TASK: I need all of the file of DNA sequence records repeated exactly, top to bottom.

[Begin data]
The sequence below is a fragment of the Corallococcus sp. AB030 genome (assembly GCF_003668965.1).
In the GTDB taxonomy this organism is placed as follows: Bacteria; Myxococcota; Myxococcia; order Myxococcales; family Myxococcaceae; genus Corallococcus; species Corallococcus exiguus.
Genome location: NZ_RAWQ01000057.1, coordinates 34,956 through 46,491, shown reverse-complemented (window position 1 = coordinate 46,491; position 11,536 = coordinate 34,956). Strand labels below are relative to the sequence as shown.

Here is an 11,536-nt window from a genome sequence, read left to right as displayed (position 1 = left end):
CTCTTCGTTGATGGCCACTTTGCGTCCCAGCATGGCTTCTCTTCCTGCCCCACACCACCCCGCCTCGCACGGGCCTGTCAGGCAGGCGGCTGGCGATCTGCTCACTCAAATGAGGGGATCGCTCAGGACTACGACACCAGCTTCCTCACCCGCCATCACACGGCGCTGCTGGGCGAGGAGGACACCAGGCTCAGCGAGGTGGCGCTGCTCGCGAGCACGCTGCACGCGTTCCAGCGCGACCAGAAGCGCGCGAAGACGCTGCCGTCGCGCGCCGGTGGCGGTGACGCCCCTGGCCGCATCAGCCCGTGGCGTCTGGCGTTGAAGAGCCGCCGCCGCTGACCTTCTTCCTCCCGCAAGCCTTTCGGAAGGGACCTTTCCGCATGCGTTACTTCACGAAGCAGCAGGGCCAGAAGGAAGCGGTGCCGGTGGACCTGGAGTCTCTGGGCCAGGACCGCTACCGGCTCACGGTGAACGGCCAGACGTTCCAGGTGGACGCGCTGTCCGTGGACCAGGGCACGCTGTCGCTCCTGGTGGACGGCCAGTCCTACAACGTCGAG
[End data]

The sequence below is a fragment of the Corallococcus sp. AB030 genome (assembly GCF_003668965.1).
In the GTDB taxonomy this organism is placed as follows: Bacteria; Myxococcota; Myxococcia; order Myxococcales; family Myxococcaceae; genus Corallococcus; species Corallococcus exiguus.
Genome location: NZ_RAWQ01000057.1, coordinates 34,956 through 46,491, shown reverse-complemented (window position 1 = coordinate 46,491; position 11,536 = coordinate 34,956). Strand labels below are relative to the sequence as shown.

Here is an 11,536-nt window from a genome sequence, read left to right as displayed (position 1 = left end):
CTCTTCGTTGATGGCCACTTTGCGTCCCAGCATGGCTTCTCTTCCTGCCCCACACCACCCCGCCTCGCACGGGCCTGTCAGGCAGGCGGCTGGCGATCTGCTCACTCAAATGAGGGGATCGCTCAGGACTACGACACCAGCTTCCTCACCCGCCATCACACGGCGCTGCTGGGCGAGGAGGACACCAGGCTCAGCGAGGTGGCGCTGCTCGCGAGCACGCTGCACGCGTTCCAGCGCGACCAGAAGCGCGCGAAGACGCTGCCGTCGCGCGCCGGTGGCGGTGACGCCCCTGGCCGCATCAGCCCGTGGCGTCTGGCGTTGAAGAGCCGCCGCCGCTGACCTTCTTCCTCCCGCAAGCCTTTCGGAAGGGACCTTTCCGCATGCGTTACTTCACGAAGCAGCAGGGCCAGAAGGAAGCGGTGCCGGTGGACCTGGAGTCTCTGGGCCAGGACCGCTACCGGCTCACGGTGAACGGCCAGACGTTCCAGGTGGACGCGCTGTCCGTGGACCAGGGCACGCTGTCGCTCCTGGTGGACGGCCAGTCCTACAACGTCGAG